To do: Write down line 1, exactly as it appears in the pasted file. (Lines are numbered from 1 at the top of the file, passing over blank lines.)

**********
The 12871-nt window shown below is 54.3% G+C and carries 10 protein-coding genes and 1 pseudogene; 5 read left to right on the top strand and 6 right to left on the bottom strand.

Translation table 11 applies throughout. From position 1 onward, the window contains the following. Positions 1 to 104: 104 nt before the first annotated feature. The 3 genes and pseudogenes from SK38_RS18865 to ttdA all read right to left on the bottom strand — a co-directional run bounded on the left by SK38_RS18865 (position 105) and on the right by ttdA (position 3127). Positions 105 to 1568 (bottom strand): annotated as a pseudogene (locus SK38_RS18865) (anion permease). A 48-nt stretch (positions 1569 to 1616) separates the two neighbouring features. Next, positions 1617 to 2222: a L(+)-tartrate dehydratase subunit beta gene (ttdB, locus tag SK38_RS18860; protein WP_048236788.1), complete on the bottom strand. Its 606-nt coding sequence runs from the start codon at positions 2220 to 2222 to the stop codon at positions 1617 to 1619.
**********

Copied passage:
The 12871-nt window shown below is 54.3% G+C and carries 10 protein-coding genes and 1 pseudogene; 5 read left to right on the top strand and 6 right to left on the bottom strand.